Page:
Her career took her to the role of medical advisor for British multinational pharmaceutical giant GlaxoSmithKline, and she is currently head of medical affairs at Adcock Ingram, a position she has held since 2015. She has long been interested in pharmaceutical industry regulatory frameworks and health economics, but in her current role, she has been particularly well-placed to reach a wide audience of the general public to address the harmful false medical information that’s unfortunately all too common.

Tebeila has been a vocal advocate for the improvement of reproductive and sexual education, adamant that misinformation must be actively dispelled,and she is particularly concerned with women’s health. In a brand collaboration by Adcock Ingram, Tebeila lent her expertise to an activation called The Vagina Shop, which aimed to empower young women to speak openly about health concerns previously regarded as taboo.

In 2017 she was invited, with key stakeholders to be a panellist at the first South African responsible business forum to debate the United Nations’ Sustainable Development Goal 3: Good health and wellbeing.

“I believe that South Africans deserve the very best in health care,” she says, “and I hope to be a key player, directly or indirectly, and in whichever role, in making this a reality in the future. ‘The man who removes a mountain begins by carrying away small stones,’ is a quote by William Faulkner that always reminds me that our daily efforts, though they may seem insignificant, will always lead us to great victories.”—Cayleigh Bright

LinkedIn: Tebatso Tebeila

Estelle Prinsloo (34)

Estelle Prinsloo (34)

Medico-legal researcher, Psychosynthesis

Thirty-four-year-old medico-legal researcher Estelle Prinsloo is on a mission to destigmatise mental health, working towards a future where there is greater access to mental health services, but also a more personal awareness of mental health issues. Diagnosed with inattentive-type attention-deficit/hyperactivity disorder (ADHD) when she was struggling to complete her honours degree, she believes that being open about one’s mental health is fundamental to healing.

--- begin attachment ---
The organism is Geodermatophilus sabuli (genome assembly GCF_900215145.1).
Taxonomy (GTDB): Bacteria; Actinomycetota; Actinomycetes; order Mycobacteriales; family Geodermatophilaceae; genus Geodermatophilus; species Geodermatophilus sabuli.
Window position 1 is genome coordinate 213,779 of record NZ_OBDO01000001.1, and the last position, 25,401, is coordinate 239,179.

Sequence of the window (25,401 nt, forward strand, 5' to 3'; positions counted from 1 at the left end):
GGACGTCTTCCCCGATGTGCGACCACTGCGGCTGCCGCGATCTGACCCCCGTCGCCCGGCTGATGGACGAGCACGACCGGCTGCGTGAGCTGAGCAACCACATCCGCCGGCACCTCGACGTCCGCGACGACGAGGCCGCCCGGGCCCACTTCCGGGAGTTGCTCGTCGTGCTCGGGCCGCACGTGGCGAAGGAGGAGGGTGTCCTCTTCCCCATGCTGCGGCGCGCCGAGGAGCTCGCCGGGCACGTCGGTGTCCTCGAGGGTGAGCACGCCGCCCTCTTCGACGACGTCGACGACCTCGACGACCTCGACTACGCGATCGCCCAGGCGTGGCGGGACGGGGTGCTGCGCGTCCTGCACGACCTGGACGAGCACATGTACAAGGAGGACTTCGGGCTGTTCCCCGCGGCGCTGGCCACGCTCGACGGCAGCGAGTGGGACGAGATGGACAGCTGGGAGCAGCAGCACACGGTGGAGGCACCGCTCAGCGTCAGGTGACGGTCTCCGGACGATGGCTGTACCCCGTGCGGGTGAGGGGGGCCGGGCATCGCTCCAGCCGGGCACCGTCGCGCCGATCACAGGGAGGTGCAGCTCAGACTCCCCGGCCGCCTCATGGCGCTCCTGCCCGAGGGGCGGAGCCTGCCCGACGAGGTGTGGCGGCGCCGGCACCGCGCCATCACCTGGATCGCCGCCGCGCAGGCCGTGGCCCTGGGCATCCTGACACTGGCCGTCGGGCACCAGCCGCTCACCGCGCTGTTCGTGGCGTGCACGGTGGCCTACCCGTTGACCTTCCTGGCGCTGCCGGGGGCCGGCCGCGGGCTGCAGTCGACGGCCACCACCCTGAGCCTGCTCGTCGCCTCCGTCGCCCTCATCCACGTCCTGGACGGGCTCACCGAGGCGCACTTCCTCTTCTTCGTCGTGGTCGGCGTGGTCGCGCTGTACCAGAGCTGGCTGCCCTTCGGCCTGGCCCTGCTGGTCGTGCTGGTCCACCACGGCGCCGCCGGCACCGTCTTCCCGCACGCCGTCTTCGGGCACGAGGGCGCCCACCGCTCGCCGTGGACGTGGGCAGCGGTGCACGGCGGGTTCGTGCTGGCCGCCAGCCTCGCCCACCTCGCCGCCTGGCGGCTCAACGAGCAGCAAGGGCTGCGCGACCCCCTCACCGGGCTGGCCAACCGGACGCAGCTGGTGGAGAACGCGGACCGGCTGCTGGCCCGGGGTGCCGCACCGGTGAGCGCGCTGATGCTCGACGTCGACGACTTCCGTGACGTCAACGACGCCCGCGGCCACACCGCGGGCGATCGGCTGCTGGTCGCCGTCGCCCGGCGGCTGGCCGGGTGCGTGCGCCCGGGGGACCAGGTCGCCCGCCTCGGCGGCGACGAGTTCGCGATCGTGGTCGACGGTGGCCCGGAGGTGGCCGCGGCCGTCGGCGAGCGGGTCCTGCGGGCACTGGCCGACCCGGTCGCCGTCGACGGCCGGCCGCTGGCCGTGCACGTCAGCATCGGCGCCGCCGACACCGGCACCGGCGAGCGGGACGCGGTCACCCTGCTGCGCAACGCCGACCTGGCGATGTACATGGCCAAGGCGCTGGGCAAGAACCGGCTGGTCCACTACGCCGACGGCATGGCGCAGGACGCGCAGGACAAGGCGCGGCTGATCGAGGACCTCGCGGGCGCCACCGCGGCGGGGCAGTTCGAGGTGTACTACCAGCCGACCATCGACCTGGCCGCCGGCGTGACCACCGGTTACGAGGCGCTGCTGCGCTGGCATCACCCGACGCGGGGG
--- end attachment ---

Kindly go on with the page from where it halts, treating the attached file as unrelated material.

With a master’s degree in political and international studies from Rhodes University, this Pretoria-based scholar is currently studying psychology part-time, whilst working as a medico-legal researcher at Pretoria’s medico-legal psychology practice, Psychosynthesis. She is also a trained volunteer counsellor at LifeLine.

In collaboration with Motlatsi Khosi, Prinsloo cofounded CtrlADD, an ADHD-positive lifestyle blog for people living with ADHD, written by people living with ADHD in South Africa. Replete with informative posts, creative contributions, and a question and answer section organised around monthly themes, the blog aims to assist people living with ADHD to live, work and thrive.

“Often blogs or websites on ADHD are run by medical experts or industry representatives, and while they offer valuable information, you rarely hear directly from people living with ADHD,” she says. “The blog aims to put a human face to the disorder and reflect the positive, fun and creative side of ADHD.”

She is convinced that the understanding and treatment of mental health requires a multidisciplinary approach. Since 2014 she has been running the South African humanities and social sciences info page on social media, which shares employment and funding opportunities as well as information on seminars and events across universities and industries.—Linda Doke

Twitter: @ctrl_add

Dr Itumeleng Ntatamala (31)

Dr Itumeleng Ntatamala (31)

Occupational Medicine Registrar, Western Cape Department of Health

Occupational medicine registror Dr Itumeleng Ntatamala epitomises the kind of doctor South Africa needs: energetic, dynamic, selfless and dedicated. He has focused his work on the occupational side of the health sector, aiming to improve the quality of care provided to patients accessing public health services and to develop his interest in how work and life intersect.

As a rural doctor in Limpopo Province prior to moving to the Western Cape, Ntatamala who was born and raised in Polokwane and studied medicine at the University of Cape Town, championed children’s health rights, and was awarded the premier’s silver prize for innovation in the public sector for his work in transforming the paediatric ward in Limpopo Province’s Mokopane Hospital into a child-friendly environment.

As executive member of the Junior Doctor Association of South Africa in Limpopo, he was actively involved in advocating for improvements in the working conditions of junior doctors, a role he has continued as Western Cape representative for the South African Registrars Association.

During his time as a shop steward and labour representative in the health sector, he witnessed the poor attention paid to the prevention of exposure of health workers to hazardous conditions, which resulted in his special interest in improving healthcare conditions for patients and health workers alike.